A small consumer-level molecular scanner lets you analyze the objects around you for relevant information, from food calories or quality, medicine, nature, etc.
When you get your SCiO, you’ll be able to:
Get nutritional facts about different kinds of food: salad dressings, sauces, fruits, cheeses, and much more.
See how ripe an Avocado is, through the peel!
Find out the quality of your cooking oil.
Know the well being of your plants.
Analyze soil or hydroponic solutions.
Authenticate medications or supplements.
Upload and tag the spectrum of any material on Earth to our database. Even yourself.
The Kickstarter was launched a few day ago and made it’s $200,000 goal within 24 hours – the potential for this tech is huge. Watch the video embedded below to see the potential:
Nearly fifty years have passed since Richard Feynman taught the introductory physics course at Caltech that gave rise to these three volumes, The Feynman Lectures on Physics. In those fifty years our understanding of the physical world has changed greatly, but The Feynman Lectures on Physics has endured. Feynman’s lectures are as powerful today as when first published, thanks to Feynman’s unique physics insights and pedagogy. They have been studied worldwide by novices and mature physicists alike; they have been translated into at least a dozen languages with more than 1.5 millions copies printed in the English language alone. Perhaps no other set of physics books has had such wide impact, for so long.
Sarin, allegedly used by the Syrian regime to kill more than 1,400 people on Aug. 21, is one of the most toxic and rapidly acting nerve agents. Developed in 1938 by Germany as a pesticide, sarin is, in its pure form, a clear, colourless, tasteless liquid that has no odour. Even at low concentrations, sarin can be fatal within one minute and those who survive will have permanent neurological damage.
Text and Image via National Post
Medical Simulation is Jim Johnston’s recent work shot at The Bristol Medical Simulation Centre, a training facility in West England. This center provides medical students and clinicians the opportunity to rehearse and perfect procedures on Human Patient Simulators (HPS’s)—fullscale and fully interactive human body simulators—in efforts to improve competency and reduce the 1-5% of accidental deaths that occur in hospitals due to human error.
So it goes with the brain. We are the aliens in that landscape, and the brain is an even more complicated cipher. It is composed of 100 billion electrically active cells called neurons, each connected to many thousands of its neighbors. Each neuron relays information in the form of miniature voltage spikes, which are then converted into chemical signals that bridge the gap to other neurons. Most neurons send these signals many times per second; if each signaling event were to make a sound as loud as a pin dropping, the cacophony from a single human head would blow out all the windows. The complexity of such a system bankrupts our language; observing the brain with our current technologies, we mostly detect an enigmatic uproar.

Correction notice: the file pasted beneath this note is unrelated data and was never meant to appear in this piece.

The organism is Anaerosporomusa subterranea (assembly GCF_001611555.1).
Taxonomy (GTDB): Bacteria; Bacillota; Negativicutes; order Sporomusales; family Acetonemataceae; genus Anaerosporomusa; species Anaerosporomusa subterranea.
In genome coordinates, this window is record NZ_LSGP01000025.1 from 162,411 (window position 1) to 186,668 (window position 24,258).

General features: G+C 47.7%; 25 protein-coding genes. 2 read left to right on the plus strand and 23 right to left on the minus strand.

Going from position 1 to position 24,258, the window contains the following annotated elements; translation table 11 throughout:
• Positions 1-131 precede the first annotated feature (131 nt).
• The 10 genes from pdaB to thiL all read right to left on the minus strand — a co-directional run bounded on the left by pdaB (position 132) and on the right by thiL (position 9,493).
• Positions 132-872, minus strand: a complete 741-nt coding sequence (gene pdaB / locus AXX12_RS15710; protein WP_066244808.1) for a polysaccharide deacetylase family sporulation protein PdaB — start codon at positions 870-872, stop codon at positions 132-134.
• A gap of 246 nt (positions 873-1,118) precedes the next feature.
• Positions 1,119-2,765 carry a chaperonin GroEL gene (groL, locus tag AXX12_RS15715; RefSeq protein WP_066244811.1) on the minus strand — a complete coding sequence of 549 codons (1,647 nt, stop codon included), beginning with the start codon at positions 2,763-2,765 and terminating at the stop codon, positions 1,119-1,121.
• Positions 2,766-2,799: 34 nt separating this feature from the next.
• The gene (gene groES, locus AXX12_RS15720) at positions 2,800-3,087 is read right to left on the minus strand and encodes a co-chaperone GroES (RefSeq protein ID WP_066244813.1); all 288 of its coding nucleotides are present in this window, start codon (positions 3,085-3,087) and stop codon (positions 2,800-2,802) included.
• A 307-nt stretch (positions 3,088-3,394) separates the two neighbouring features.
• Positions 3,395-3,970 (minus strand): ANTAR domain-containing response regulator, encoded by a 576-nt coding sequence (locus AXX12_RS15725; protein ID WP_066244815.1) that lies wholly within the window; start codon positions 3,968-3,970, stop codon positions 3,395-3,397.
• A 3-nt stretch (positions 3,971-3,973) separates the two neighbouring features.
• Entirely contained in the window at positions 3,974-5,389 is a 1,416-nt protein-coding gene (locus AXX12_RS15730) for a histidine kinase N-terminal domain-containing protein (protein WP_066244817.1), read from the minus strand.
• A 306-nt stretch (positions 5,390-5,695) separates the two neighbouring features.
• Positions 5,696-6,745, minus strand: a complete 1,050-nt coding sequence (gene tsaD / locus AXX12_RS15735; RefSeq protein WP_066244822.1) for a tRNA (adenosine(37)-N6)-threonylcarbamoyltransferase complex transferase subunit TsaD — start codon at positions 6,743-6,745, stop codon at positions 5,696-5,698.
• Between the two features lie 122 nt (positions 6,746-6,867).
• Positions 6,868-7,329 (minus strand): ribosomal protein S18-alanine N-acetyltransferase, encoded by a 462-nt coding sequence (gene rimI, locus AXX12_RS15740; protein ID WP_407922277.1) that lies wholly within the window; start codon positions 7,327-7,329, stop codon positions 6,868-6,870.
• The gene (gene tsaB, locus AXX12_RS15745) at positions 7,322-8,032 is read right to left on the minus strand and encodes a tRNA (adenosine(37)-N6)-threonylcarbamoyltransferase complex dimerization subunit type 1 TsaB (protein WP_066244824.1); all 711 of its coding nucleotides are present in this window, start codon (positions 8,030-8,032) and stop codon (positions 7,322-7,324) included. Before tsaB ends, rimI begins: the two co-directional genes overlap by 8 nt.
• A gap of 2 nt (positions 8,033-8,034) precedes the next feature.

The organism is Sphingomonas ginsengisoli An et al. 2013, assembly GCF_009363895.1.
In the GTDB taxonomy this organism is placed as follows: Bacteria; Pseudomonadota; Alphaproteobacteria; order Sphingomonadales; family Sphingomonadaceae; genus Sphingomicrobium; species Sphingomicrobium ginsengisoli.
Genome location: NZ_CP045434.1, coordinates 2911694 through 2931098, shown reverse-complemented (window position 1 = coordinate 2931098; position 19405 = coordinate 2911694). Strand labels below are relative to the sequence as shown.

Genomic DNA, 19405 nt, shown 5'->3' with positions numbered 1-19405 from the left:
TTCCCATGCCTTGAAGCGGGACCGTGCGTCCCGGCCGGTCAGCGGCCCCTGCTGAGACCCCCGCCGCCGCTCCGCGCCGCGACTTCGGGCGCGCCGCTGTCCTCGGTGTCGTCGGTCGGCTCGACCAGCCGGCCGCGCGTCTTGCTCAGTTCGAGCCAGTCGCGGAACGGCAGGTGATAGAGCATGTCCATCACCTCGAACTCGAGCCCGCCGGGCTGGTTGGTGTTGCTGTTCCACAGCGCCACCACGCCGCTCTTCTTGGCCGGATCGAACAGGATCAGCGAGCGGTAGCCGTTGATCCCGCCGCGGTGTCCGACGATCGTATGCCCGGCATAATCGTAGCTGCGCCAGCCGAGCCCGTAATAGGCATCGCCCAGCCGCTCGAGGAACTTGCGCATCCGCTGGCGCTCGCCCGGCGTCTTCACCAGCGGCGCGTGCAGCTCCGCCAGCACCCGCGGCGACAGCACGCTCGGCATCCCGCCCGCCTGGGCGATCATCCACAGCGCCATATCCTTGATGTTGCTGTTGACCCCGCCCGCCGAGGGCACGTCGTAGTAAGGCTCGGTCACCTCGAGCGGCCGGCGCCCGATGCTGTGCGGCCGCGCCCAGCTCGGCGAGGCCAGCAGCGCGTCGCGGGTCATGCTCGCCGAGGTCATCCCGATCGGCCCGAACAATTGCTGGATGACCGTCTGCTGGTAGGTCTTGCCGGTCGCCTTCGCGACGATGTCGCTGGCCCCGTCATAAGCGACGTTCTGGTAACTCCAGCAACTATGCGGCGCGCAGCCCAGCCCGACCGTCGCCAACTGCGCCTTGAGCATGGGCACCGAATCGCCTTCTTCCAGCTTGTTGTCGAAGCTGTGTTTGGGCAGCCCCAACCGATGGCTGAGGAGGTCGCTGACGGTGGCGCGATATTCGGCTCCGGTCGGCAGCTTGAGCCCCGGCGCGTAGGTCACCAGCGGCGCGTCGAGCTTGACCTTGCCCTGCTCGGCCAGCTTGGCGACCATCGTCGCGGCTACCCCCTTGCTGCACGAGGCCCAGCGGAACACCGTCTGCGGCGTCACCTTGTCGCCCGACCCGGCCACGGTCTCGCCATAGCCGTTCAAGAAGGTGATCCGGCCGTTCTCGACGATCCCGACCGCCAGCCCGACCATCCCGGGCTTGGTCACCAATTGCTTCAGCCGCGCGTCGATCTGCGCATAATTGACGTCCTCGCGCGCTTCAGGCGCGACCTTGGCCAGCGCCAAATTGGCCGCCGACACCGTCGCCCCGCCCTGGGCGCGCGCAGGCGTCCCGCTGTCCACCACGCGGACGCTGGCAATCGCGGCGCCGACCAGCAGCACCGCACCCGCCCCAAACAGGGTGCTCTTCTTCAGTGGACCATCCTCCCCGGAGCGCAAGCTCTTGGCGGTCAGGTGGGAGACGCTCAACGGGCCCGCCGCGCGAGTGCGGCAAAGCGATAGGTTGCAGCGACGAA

Looking at the brain from a distance isn’t much use, nor is zooming in to a single neuron. A new kind of science is required, one that can track and analyze the activity of billions of neurons simultaneously.
Excerpt from an article written by DAVID EAGLEMAN, NYT. Continue HERE
For the first time in history individual piano notes have been made visible using the CymaScope instrument. The piano notes were painstakingly recorded by Evy King and then fed into the CymaScope one by one and the results recorded in high definition video. Click HERE to see sound.
Shannon Novak, a New Zealand-born fine artist, commissioned us to image 12 piano notes as inspiration for a series of 12 musical canvases. We decided to image the notes in video mode because when we observed the ‘A1’ note we discovered, surprisingly, that the energy envelope changes over time as the string’s harmonics mix in the piano’s wooden bridge. Instead of the envelope being fairly stable, as we had imagined, the harmonics actually cause the CymaGlyphs to be wonderfully dynamic. Our ears can easily detect the changes in the harmonics and the CymaScope now reveals them–probably a first in acoustic physics.
Capturing the dynamics was only possible with HD video but taming the dynamics of the piano’s first strike, followed by the short plateau and long decay phase, was tricky. We achieved the result with the help of a professional audio compressor operating in real time.
The Cymascope is an instrument that makes sound or music visible, creating detailed 3D impressions of sound or music vibrations. Here the rapidly expanding sphere is captured in a frozen moment. The interior reveals a beautiful and complex structure representing the rich harmonic nature of violin music.
All text and images via Cymascope
The Open Library of Humanities (OLH): a project exploring a PLOS-style model for the humanities and social sciences. This site aims to give the background to and rationale for such a project along with an initial call for participants so that we can put a team together in Spring 2013. As their preliminary statement: we are not affiliated in any way with PLOS. This website will be used for the preliminary stages of developing the organizational structure of OLH, as we launch as a not-for-profit company, and in the run-up to launching the actual journal and database.